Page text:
Top photography teacher Joel Grimes explains why it’s not always the best photographers who make money – but the most persistent and smart at marketing.
Joel Grimes has been a commercial photographer for over 30 years, with particular success in the fields of advertising and portraiture.
In 1992, his first coffee table book, ‘Navajo, Portrait of a Nation,’ led to an 18-month solo exhibit at the Smithsonian American History museum. Joel’s also a Canon Ambassador of Light, yet he’s equally well known as a photographer teacher.
Joel’s a passionate believer that it’s still possible to make money from photography, even in very tough and competitive genres like landscape.
Joel’s stand at the Xposure Photo Expo was packed with people hoping for commercial photography advice, but he found time to share some tips with deputy editor, Geoff Harris.
What’s your background as a photographer?
I studied photography at the University of Arizona. Although I was very drawn to landscape shooting, a charismatic professor got me interested in portraits, as well as seeing the work of other great portrait photographers.
Eventually, a buddy and I set up a studio in Denver, and he taught me a lot about lighting – I’d also studied art history, so I was interested in the techniques of the old masters.
To cut a long story short, I got into architectural photography and then portraiture, via advertising. Some mom and dad ‘testimonial shots’ I took for a campaign were very popular and launched my advertising career.
Why and how did you get into teaching?
If you talk to my wife, even 30 or 40 years ago, I would always have my studio door open and was happy to show what I was doing to anyone who was interested. I was fine to share my secret sauce.
This was quite unusual, as during the 80s and 90s photographers were very tight-lipped about how they did things, but I was never like that.
This approach naturally opened the door for me when photography started to explode during the digital era, and teaching opportunities arose.
It grew from one client to 45 speaking events a year, and then I began offering tutorials and training courses – starting off with tutorials on DVDs before moving online.
Now we have a team that markets my courses and we send out 5 million emails a month. I don’t go YouTube much, we find that mailing lists work best – it’s now half a million strong.
So let’s cut to the chase – can people still make money from most photography genres?
Yes, absolutely. I am probably the loudest voice in the industry saying that is possible to make a living with a camera. And here’s why. If you throw a rock in say Denver or Phoenix, for example, you will hit a building that needs photography.
Photography needs are surrounding you and it’s about learning how to go after them by sharpening your business skills.
Let me give you another example. You are driving down the road and see a billboard, featuring great photography. Somebody took that picture and got paid for it. So when starting out I’d I ask myself – what is the path they took to get to that place? I learned that path and now have billboards all over the place.
Most people don’t understand this process. Work doesn’t fall in your lap. You have to push yourself into the presence of the people who make the decisions on hiring you to do that.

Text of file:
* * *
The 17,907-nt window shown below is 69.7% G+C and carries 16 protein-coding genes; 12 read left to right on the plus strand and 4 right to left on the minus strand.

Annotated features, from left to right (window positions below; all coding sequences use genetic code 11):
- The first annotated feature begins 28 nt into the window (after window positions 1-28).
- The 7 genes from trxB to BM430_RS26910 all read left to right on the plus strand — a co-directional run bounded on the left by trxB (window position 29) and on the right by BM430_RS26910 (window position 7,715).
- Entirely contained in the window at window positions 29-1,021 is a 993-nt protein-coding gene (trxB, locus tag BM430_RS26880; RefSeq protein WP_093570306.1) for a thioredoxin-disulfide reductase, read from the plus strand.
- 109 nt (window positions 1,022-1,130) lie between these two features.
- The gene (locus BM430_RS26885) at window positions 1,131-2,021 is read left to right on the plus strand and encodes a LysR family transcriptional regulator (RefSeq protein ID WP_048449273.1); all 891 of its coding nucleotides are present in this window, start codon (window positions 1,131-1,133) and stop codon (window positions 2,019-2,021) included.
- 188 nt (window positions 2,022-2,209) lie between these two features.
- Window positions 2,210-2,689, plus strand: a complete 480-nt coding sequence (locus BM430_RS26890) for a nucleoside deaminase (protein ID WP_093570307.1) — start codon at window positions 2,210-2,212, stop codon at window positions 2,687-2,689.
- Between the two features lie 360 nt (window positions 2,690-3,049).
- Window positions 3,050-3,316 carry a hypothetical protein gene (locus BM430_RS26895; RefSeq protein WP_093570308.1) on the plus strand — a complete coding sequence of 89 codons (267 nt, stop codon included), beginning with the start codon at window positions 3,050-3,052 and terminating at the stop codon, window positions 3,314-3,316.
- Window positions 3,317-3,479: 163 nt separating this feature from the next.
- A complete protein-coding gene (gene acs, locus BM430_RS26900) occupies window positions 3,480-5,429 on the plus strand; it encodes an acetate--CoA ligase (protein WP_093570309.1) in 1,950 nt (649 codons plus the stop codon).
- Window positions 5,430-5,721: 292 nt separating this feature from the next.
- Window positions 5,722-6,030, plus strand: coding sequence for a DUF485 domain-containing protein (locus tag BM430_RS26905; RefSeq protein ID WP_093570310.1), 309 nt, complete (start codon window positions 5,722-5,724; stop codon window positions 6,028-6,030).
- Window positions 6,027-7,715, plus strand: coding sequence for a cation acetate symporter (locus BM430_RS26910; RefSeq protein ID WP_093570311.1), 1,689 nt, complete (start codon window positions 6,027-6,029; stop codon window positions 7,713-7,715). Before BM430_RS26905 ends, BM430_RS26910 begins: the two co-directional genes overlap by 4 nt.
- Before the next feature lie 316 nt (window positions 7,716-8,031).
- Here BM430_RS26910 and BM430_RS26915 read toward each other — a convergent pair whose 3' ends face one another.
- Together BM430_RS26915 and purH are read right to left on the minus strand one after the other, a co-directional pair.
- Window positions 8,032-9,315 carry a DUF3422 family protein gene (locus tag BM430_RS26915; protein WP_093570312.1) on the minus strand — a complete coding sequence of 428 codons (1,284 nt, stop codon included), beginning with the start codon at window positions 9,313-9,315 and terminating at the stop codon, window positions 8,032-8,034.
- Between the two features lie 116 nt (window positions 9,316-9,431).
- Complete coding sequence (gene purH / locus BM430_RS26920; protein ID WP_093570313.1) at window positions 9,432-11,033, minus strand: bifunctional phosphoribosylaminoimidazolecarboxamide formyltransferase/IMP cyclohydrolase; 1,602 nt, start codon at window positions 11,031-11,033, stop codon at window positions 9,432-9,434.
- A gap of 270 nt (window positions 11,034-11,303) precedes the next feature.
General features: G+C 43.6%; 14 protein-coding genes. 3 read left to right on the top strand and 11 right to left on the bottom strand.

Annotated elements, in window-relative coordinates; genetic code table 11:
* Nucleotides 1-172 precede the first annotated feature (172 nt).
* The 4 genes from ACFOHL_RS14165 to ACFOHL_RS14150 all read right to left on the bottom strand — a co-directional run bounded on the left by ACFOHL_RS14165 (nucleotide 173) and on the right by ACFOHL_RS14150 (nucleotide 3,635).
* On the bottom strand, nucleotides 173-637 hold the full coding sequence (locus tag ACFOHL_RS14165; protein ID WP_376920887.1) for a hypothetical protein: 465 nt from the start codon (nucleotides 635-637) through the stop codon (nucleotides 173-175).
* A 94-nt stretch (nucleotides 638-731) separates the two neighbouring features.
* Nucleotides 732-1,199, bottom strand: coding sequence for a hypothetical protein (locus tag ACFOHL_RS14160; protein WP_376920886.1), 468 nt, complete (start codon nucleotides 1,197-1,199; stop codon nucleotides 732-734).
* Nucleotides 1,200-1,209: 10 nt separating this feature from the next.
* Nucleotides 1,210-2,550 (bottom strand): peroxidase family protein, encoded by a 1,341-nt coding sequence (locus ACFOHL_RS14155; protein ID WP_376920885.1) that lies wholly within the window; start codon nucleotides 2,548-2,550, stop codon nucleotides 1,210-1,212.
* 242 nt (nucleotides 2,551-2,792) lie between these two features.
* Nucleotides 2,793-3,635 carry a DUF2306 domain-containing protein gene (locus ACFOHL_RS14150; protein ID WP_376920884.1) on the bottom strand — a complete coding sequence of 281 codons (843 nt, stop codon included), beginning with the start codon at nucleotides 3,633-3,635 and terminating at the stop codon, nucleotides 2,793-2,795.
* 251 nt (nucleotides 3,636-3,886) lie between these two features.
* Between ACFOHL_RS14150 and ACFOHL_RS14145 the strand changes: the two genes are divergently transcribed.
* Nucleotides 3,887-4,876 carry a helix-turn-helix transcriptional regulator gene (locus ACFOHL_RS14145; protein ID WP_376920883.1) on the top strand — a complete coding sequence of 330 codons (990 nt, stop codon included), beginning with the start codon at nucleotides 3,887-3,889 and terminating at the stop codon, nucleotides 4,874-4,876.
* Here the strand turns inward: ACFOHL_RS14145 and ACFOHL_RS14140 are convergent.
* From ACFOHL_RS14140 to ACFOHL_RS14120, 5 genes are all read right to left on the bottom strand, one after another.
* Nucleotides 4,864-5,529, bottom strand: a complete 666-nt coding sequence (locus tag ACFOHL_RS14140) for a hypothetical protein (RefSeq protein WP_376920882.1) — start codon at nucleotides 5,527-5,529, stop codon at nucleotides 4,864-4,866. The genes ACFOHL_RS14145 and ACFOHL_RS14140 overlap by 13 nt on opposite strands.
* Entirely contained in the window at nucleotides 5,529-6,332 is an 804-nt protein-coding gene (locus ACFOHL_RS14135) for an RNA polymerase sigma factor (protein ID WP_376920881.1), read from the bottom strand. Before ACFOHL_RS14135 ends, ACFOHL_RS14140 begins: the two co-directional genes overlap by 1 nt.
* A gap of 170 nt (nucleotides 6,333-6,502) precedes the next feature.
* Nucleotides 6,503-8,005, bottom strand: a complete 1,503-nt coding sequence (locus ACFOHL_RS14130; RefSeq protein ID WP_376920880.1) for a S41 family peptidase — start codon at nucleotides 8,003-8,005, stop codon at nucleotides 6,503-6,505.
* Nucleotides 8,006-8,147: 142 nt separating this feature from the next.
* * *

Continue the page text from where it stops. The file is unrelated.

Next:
Here’s the other thing. It’s not the best photographers who get hired, it’s the most persistent ones. It’s a weird thing. When I got hired by an agency, it was not because of how good I was, but because of a crisis.
The art director or creative director at some point will have a list of go-to photographers and because some kind of problem or emergency has arisen, they will need a photographer at short notice. Because I had been so persistent, my name popped up. For years I lived off this.
Advertising and commercial photography is one thing, but what about people hoping to make money from really tough genres – landscapes, for instance?
Yes, again it’s possible. Think about it this way. Let’s say we look for a landscape photographer that is successful. They are making a living, and they are there.
The reason they are at the top is twofold: they take more pictures than the average person and they learn how to market them. These are the two things they probably do better than anyone else.
So with time, they built a good body of work but they learned how to market it. If you can also market your work effectively, you can make money in any genre you can think of. I know a lot of landscape photographers who are making money.
You can try pitching to the big galleries and chasing the big money, but what about selling prints at open art fairs – they are all over the US, and I am sure they are popular in the UK and Europe too.
From what I’ve seen, the landscape photographers who get out there and target art fairs are probably making more money than those who try and get their work in galleries. They working on volume, selling prints at, say, $300 a pop.
The psychological side is important too. Landscape photographers might have to get beyond being shy, insecure, their fear of rejection etc, but an equally big problems is misinterpreting the market.
What about the difficult subject of setting pricing?
Most photographers tend to generally undervalue their work. Studies have been done with landscape photography. You take a landscape print and put it up for, say, $300. People think, ‘hmm, that is kind of cheap.’
Then the next week you put a $1000 price tag on same print and people think wow that must be a pretty good print, I love it, and seems like a great investment!’
You’ve instantly put a greater value on it. It’s a complex subject, and I’ve done a video on it here.